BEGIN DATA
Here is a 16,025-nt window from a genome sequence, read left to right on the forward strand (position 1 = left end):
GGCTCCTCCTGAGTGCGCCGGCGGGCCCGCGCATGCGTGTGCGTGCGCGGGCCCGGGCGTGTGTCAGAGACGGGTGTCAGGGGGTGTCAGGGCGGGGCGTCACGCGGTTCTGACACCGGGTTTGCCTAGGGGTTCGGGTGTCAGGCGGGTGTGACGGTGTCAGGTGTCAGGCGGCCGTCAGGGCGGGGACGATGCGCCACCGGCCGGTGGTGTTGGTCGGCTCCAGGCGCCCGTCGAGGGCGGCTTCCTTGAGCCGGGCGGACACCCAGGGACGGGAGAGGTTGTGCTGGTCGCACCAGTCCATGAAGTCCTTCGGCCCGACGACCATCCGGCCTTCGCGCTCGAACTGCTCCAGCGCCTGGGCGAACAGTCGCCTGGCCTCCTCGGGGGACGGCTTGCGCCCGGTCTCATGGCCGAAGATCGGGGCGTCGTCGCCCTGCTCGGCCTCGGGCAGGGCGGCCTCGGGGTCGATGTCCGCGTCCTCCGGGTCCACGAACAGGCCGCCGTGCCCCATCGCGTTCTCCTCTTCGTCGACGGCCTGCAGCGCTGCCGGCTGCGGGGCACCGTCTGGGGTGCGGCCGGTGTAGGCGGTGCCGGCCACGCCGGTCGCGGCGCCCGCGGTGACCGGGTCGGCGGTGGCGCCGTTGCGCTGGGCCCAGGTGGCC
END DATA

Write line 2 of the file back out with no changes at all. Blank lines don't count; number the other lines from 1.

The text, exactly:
GGCTCCTCCTGAGTGCGCCGGCGGGCCCGCGCATGCGTGTGCGTGCGCGGGCCCGGGCGTGTGTCAGAGACGGGTGTCAGGGGGTGTCAGGGCGGGGCGTCACGCGGTTCTGACACCGGGTTTGCCTAGGGGTTCGGGTGTCAGGCGGGTGTGACGGTGTCAGGTGTCAGGCGGCCGTCAGGGCGGGGACGATGCGCCACCGGCCGGTGGTGTTGGTCGGCTCCAGGCGCCCGTCGAGGGCGGCTTCCTTGAGCCGGGCGGACACCCAGGGACGGGAGAGGTTGTGCTGGTCGCACCAGTCCATGAAGTCCTTCGGCCCGACGACCATCCGGCCTTCGCGCTCGAACTGCTCCAGCGCCTGGGCGAACAGTCGCCTGGCCTCCTCGGGGGACGGCTTGCGCCCGGTCTCATGGCCGAAGATCGGGGCGTCGTCGCCCTGCTCGGCCTCGGGCAGGGCGGCCTCGGGGTCGATGTCCGCGTCCTCCGGGTCCACGAACAGGCCGCCGTGCCCCATCGCGTTCTCCTCTTCGTCGACGGCCTGCAGCGCTGCCGGCTGCGGGGCACCGTCTGGGGTGCGGCCGGTGTAGGCGGTGCCGGCCACGCCGGTCGCGGCGCCCGCGGTGACCGGGTCGGCGGTGGCGCCGTTGCGCTGGGCCCAGGTGGCC